Kiyoko Tsuboi Taubkin, JAVA Benefactor
Kiyoko Tsuboi Taubkin was born in Portland, Oregon, on November 20, 1917, to Masaichi Tsuboi and Yukino Omori, and was one of five children. She graduated from St. Helens Hall (now Oregon Episcopal School) and the University of Oregon. In 1938, she traveled to Japan to study and work, and returned to the United States in 1940. After the attack on Pearl Harbor, she and her family were relocated to the Minidoka internment camp in Idaho. Because of Kiyoko's language skills, she was able to leave the camp to work in Ann Arbor, Michigan, to assist in Japanese language training to support the war effort.
In 1948, Kiyoko moved to New York where she worked in the New York office of the Register and Tribune Syndicate until she met her future husband, Irvin, and they married in 1964.
Mr. Taubkin retired as the Director of Public Relations of the New York Times newspaper in 1971. During WW II, Mr. Taubkin served in the Army as a reporter and copy editor for the London edition of Stars and Stripes, a U.S. Army daily newspaper. After he passed away, Kiyoko returned in 2004 to Portland where she spent the remainder of her life.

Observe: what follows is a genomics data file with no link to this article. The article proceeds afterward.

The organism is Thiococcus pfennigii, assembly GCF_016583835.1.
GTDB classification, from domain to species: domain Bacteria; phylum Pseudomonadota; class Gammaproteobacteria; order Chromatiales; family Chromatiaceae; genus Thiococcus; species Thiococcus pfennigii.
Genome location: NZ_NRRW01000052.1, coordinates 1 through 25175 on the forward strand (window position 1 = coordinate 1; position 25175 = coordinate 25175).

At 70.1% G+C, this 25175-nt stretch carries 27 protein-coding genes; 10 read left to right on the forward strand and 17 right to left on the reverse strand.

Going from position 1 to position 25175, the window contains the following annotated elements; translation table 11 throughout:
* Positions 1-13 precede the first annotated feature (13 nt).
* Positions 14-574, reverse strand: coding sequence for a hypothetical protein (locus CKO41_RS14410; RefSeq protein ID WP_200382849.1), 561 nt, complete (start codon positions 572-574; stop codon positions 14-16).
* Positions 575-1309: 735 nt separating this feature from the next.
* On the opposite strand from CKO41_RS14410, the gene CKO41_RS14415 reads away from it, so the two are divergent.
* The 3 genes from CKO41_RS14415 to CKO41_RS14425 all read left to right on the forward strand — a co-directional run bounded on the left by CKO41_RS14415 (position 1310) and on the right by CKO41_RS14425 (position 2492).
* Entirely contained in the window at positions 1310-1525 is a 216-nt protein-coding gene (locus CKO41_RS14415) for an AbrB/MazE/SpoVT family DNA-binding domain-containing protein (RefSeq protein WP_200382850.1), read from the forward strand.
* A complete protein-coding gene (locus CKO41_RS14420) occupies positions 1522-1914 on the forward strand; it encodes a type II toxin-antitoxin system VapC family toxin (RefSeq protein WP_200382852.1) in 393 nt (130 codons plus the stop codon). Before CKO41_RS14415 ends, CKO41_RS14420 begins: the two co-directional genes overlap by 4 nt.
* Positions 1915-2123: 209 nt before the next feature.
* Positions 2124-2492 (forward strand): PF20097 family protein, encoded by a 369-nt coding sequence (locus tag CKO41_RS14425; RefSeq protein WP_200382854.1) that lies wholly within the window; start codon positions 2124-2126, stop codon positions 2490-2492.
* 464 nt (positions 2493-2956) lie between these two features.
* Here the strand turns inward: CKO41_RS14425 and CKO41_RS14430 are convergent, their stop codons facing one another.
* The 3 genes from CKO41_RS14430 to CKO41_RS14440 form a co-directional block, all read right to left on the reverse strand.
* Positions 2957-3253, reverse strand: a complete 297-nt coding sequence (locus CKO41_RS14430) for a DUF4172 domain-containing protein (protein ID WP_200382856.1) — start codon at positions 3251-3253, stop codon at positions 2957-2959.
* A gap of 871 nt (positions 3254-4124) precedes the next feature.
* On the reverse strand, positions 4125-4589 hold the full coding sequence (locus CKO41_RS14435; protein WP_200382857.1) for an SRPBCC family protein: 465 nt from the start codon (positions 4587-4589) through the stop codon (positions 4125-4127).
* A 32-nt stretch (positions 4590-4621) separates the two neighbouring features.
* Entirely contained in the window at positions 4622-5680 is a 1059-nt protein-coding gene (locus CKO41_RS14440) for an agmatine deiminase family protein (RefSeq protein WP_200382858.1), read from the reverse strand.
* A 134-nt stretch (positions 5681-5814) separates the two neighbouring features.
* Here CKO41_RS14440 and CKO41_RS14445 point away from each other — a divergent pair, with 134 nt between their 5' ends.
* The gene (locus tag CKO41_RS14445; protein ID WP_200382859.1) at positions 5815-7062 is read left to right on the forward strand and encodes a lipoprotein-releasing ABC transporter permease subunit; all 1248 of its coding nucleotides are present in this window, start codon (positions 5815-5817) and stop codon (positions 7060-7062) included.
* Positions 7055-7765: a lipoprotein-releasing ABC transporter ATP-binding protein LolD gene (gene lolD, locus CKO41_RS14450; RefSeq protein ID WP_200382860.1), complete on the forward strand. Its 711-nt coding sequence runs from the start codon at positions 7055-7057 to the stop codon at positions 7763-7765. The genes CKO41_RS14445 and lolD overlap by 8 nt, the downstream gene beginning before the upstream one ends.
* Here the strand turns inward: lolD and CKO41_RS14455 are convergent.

Mrs. Taubkin admired the Nisei who volunteered to serve in combat to prove their loyalty. She valued their courage, their patriotism, and the role they played to help their nation win the War. With the vision of helping to perpetuate the legacy of the Japanese American contribution to America during World War II, Mrs. Taubkin made a significant donation to JAVA in 2009. She was presented with JAVA’s highest award, the Courage, Honor, Patriotism plaque for outstanding service to the community.
[Ed Note: Mrs. Taubkin also donated a personal collection of kimonos to the Oregon Nikkei Endowment. The following link references the collection and has background on Mrs. Tabkin's family - https://www.willametteheritage.org/assets/News_2012/Kimono_Kiyoko_Tsuboi%20_Taubkin.pdf].